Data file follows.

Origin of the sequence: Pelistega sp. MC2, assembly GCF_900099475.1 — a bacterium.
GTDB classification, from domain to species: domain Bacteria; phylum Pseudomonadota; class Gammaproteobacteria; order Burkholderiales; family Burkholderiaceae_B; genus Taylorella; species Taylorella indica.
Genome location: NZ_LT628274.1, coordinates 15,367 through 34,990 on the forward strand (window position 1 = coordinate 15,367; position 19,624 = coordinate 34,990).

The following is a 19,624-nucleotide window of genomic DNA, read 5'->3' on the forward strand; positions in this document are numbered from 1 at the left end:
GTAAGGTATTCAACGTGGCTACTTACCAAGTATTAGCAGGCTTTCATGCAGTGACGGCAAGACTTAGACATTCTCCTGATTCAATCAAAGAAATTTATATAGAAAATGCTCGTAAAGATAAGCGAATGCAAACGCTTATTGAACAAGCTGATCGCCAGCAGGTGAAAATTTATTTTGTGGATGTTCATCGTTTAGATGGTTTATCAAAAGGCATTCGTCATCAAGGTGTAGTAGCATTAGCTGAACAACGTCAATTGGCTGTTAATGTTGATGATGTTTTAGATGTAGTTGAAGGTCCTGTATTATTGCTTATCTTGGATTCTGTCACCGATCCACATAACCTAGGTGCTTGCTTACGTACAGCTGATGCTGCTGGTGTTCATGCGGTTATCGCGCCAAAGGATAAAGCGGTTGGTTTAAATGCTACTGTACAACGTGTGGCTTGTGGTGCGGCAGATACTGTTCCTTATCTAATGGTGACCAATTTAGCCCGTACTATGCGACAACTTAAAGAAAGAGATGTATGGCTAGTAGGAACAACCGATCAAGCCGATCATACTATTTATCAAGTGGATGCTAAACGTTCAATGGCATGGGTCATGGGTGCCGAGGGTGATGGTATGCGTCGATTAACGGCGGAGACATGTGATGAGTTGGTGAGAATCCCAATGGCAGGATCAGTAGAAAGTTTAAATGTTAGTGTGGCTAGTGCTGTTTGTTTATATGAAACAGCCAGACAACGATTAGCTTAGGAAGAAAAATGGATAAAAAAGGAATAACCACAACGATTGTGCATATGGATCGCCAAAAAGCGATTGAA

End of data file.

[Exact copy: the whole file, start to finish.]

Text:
Origin of the sequence: Pelistega sp. MC2, assembly GCF_900099475.1 — a bacterium.
GTDB classification, from domain to species: domain Bacteria; phylum Pseudomonadota; class Gammaproteobacteria; order Burkholderiales; family Burkholderiaceae_B; genus Taylorella; species Taylorella indica.
Genome location: NZ_LT628274.1, coordinates 15,367 through 34,990 on the forward strand (window position 1 = coordinate 15,367; position 19,624 = coordinate 34,990).

The following is a 19,624-nucleotide window of genomic DNA, read 5'->3' on the forward strand; positions in this document are numbered from 1 at the left end:
GTAAGGTATTCAACGTGGCTACTTACCAAGTATTAGCAGGCTTTCATGCAGTGACGGCAAGACTTAGACATTCTCCTGATTCAATCAAAGAAATTTATATAGAAAATGCTCGTAAAGATAAGCGAATGCAAACGCTTATTGAACAAGCTGATCGCCAGCAGGTGAAAATTTATTTTGTGGATGTTCATCGTTTAGATGGTTTATCAAAAGGCATTCGTCATCAAGGTGTAGTAGCATTAGCTGAACAACGTCAATTGGCTGTTAATGTTGATGATGTTTTAGATGTAGTTGAAGGTCCTGTATTATTGCTTATCTTGGATTCTGTCACCGATCCACATAACCTAGGTGCTTGCTTACGTACAGCTGATGCTGCTGGTGTTCATGCGGTTATCGCGCCAAAGGATAAAGCGGTTGGTTTAAATGCTACTGTACAACGTGTGGCTTGTGGTGCGGCAGATACTGTTCCTTATCTAATGGTGACCAATTTAGCCCGTACTATGCGACAACTTAAAGAAAGAGATGTATGGCTAGTAGGAACAACCGATCAAGCCGATCATACTATTTATCAAGTGGATGCTAAACGTTCAATGGCATGGGTCATGGGTGCCGAGGGTGATGGTATGCGTCGATTAACGGCGGAGACATGTGATGAGTTGGTGAGAATCCCAATGGCAGGATCAGTAGAAAGTTTAAATGTTAGTGTGGCTAGTGCTGTTTGTTTATATGAAACAGCCAGACAACGATTAGCTTAGGAAGAAAAATGGATAAAAAAGGAATAACCACAACGATTGTGCATATGGATCGCCAAAAAGCGATTGAA